This department is technically sound. It has competent people working for it. It is reasonably well managed and it continues to receive unqualified audit reports leading the Province in the consecutive number in a row.
In short it is doing things right but the question which I, and members of the portfolio committee have is – Is the Department doing the right things?
To my mind the Department lacks an overall vision and passion as to how it can effectively oversight the SAPS and make a greater impact on bringing down crime levels in this Province. This department must not be seen as some fringe department but can actually play a major role in service delivery in this Province.
I wish to draw members attention to the national planning commission whose document points out that high crime levels have slowed down South Africa’s economic growth rate.
One therefore cannot isolate the impact of crime on job creation and employment. This Department needs to take itself more seriously and the Province needs to take this Department more seriously as does the SAPS.
The committee’s annual report refers to the poor relations between the Department and Provincial SAPS and, as a result, the Department is not holding regular meetings with the Senior Management of SAPS for purpose of oversight. The report also points out that the Department does not have a clear plan to monitor the implementation of it’s oversight recommendations of the SAPS.
One clearly cannot have a situation where the Department does not receive the full co-operation of the SAPS. Or that there is a sweetheart relationship to the detriment of vigorous oversight. The committee is extremely concerned with regard to the impact that the Department is making and recommended that the Department must conduct an impact assessment of it’s activities and programmes to ensure that they bring some form of change.
The Department needs to move from an outputs based culture to a performance monitoring culture when it comes to the SAPS.
In the latest S A Crime Quarterly an article by David Bruce suscintly deals with this matter. The Department needs, in fact, to be monitoring the following key issues :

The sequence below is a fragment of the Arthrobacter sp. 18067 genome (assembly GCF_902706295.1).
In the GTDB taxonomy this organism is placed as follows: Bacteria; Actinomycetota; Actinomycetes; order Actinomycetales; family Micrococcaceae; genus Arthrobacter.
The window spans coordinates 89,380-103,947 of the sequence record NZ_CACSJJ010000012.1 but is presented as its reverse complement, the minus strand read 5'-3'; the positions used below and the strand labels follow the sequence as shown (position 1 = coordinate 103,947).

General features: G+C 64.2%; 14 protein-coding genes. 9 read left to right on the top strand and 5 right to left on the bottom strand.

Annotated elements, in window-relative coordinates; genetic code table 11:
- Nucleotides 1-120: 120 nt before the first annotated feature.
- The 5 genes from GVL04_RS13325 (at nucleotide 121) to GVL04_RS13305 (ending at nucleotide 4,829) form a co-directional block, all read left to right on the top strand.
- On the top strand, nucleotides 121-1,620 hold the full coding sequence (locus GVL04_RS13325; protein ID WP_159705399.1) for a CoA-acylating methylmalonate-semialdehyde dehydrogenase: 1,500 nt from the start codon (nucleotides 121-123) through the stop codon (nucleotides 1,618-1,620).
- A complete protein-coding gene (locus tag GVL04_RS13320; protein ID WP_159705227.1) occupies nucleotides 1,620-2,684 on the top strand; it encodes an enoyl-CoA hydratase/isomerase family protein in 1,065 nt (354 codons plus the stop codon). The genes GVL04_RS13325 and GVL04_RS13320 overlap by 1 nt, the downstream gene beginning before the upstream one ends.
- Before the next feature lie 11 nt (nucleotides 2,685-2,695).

• Does the SAPS in fact reduce crime, disorder, fear and promote public safety.
• What is their effectiveness in bringing offenders to justice.
• How promptly do they respond to emergency calls.
• Do they communicate with and serve members of the public in a professional manner?
• Are they responsive to vulnerable groups?
• Do they co-operate with other agencies including the Department of Safety and Liaison in order to enhance broader crime prevention activities?
• Do they follow professional standards in recording and reporting information on crime?
What this Department should be able to answer is – who is doing crime, why are they doing crime and how can that crime be prevented in a sustainable way?
If we know the answers to those questions one can then have much more effective policing in this Province. We can’t be tough on crime without being tough on the causes of crime in this Province. We therefore need to know what are the causes of crime in this Province in general and specifically in different regions.
We are now in the period of 16 days of activism for no violence against women and children.
The rate of reported sexual crimes in the Eastern Cape and the latest victims of crime survey highlight the vulnerability of women and children in our Province.
According to the SAPS, Eastern Cape Crime statistics, 20 sexual offences were reported per day at police stations during the 2010 / 2011 year – all in all a total of 9380, which was a 2.2% increase over the previous year.
I wish to raise a number of questions in this regard.
1. In terms of the Sexual Offences Act, does the Department monitor whether the SAPS ensures compulsory HIV testing for perpetrators of sexual offences?
2. Does the Department monitor whether rape victims are informed verbally and in writing of medical treatment that needs to be taken within 72 hours in terms of the Act? Research has shown that this is very poor.
3. Does the Department monitor the waiting time for rape victims when reporting rape at police stations?
4. Does the Department monitor how members of the SAPS receive training in terms of the sexual offences act and national instruction?
5. Does the Department monitor whether members of the SAPS receive training in the forensic and medical management of rape survivors?
6. Does the Department monitor whether the SAPS receives training with regard to the social context of rape and rape trauma? Research indicates that the training, even to members of the Child protection, family violence and sexual offences units is poor.
What has the Department done to monitor the Department of Social development’s child protection register which is supposed to list people unsuitable to work with children as a result of previous convictions of child abuse?
Three months ago there was only one name in the register and now it contains twenty two names. If this Department had a broader vision of improving safety in the Province, they would be onto these kinds of issues and ensure that people that are unfit to work with children’s names are listed in this Register from this Province but there are only 22 from the whole country.
Honourable Speaker, the Democratic Alliance is calling for this Department to adopt a broader vision, a fresh outlook and to fight crime in this Province with greater passion and to hold the SAPS more accountable without fear or favour.